Anti-estrogens are the current endocrine therapy of choice in the treatment of estrogen receptor (ER)-positive breast cancers. Histone deacetylase inhibitors (HDACi) also constitute a promising treatment for therapy, and combination of anti-estrogens with HDACi may improve efficacy while reducing side effects. We have examined the effect of the HDACi sodium butyrate and suberoylanilide hydroxamic acid (SAHA), alone and in combination with 17β-estradiol (E2) and the pure anti-estrogen ICI 182.780 (ICI) in human MCF-7 breast cancer cells. HDACi caused a sustained increase of histone H3 acetylation and caused cell death as shown by flow cytometry analysis. In surviving cells, both inhibitors were even stronger than ICI in depleting cyclin D1 levels, inducing expression of the cyclin kinase inhibitor p21Waf1/Cip1, blocking phosphorylation of the retinoblastoma protein, or inhibiting cell growth. No additive effects of ICI with either butyrate or SAHA were found. In addition, these drugs were able to antagonize the effects of E2 on expression of cell cycle proteins, cell growth, and transcription of ER-dependent genes. The anti-estrogenic effects of HDACi appear to be related to a strong downregulation of the expression of ERα that appears to be secondary to both transcriptional and post-transcriptional regulation. ERα phosphorylation is involved in estrogen signaling, and HDACi also prevented receptor phosphorylation in Ser-118 both in the absence and presence of ER ligands. These results provide further support for the use of deacetylase inhibitors as chemotherapeutic agents in the treatment of breast cancer tumors.

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Adam W Nelson, Wayne D Tilley, David E Neal, and Jason S Carroll

Prostate cancer is the commonest, non-cutaneous cancer in men. At present, there is no cure for the advanced, castration-resistant form of the disease. Estrogen has been shown to be important in prostate carcinogenesis, with evidence resulting from epidemiological, cancer cell line, human tissue and animal studies. The prostate expresses both estrogen receptor alpha (ERA) and estrogen receptor beta (ERB). Most evidence suggests that ERA mediates the harmful effects of estrogen in the prostate, whereas ERB is tumour suppressive, but trials of ERB-selective agents have not translated into improved clinical outcomes. The role of ERB in the prostate remains unclear and there is increasing evidence that isoforms of ERB may be oncogenic. Detailed study of ERB and ERB isoforms in the prostate is required to establish their cell-specific roles, in order to determine if therapies can be directed towards ERB-dependent pathways. In this review, we summarise evidence on the role of ERB in prostate cancer and highlight areas for future research.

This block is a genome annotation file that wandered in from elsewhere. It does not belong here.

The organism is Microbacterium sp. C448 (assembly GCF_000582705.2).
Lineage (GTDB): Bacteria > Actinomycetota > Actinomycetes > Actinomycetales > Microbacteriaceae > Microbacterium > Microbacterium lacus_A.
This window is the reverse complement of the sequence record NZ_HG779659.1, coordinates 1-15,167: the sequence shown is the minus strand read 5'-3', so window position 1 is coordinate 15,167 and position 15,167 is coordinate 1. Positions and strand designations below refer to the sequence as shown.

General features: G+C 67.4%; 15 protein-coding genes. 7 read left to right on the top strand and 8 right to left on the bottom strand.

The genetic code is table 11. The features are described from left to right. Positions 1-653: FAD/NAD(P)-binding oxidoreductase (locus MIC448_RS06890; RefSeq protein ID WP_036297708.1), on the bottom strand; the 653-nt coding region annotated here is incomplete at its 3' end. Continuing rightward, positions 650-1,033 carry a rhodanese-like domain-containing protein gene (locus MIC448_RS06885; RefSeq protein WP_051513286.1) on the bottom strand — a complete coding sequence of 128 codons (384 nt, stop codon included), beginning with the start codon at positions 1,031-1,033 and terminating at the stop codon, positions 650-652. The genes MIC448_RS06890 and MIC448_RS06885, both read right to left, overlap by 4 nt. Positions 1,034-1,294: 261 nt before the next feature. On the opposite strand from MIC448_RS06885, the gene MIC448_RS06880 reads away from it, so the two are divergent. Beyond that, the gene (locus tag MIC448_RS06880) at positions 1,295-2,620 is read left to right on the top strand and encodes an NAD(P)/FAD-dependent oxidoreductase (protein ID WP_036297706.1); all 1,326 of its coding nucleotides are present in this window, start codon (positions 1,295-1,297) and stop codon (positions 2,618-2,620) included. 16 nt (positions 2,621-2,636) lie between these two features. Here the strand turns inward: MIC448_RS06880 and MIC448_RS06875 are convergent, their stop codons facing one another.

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W-D Han, Y-L Zhao, Y-G Meng, L Zang, Z-Q Wu, Q Li, Y-L Si, K Huang, J-M Ba, H Morinaga, M Nomura, and Y-M Mu

Previous studies have shown that leukemia related protein 16 (LRP16) is estrogenically regulated and that it can stimulate the proliferation of MCF-7 breast cancer cells, but there are no data on the mechanism of this pathway. Here, we demonstrate that the LRP16 expression is estrogen dependent in several epithelium-derived tumor cells. In addition, the suppression of the endogenous LRP16 in estrogen receptor α (ERα)-positive MCF-7 cells not only inhibits cells growth, but also significantly attenuates the cell line’s estrogen-responsive proliferation ability. However, ectopic expression of LRP16 in ERα-negative MDA-MB-231 cells has no effect on proliferation. These data suggest the involvement of LRP16 in estrogen signaling. We also provide novel evidence by both ectopic expression and small interfering RNA knockdown approaches that LRP16 enhances ERα-mediated transcription activity. In stably LRP16-inhibitory MCF-7 cells, the estrogen-induced upregulation of several well-known ERα target genes including cyclin D1 and c-myc is obviously impaired. Results from glutathione S-transferase pull-down and coimmunoprecipitation assays revealed that LRP16 physically interacts with ERα in a manner that is estrogen independent but is enhanced by estrogen. Furthermore, a mammalian two-hybrid assay indicated that the binding region of LRP16 localizes to the A/B activation function 1 domain of ERα. Taken together, these results present new data supporting a role for estrogenically regulated LRP16 as an ERα coactivator, providing a positive feedback regulatory loop for ERα signal transduction.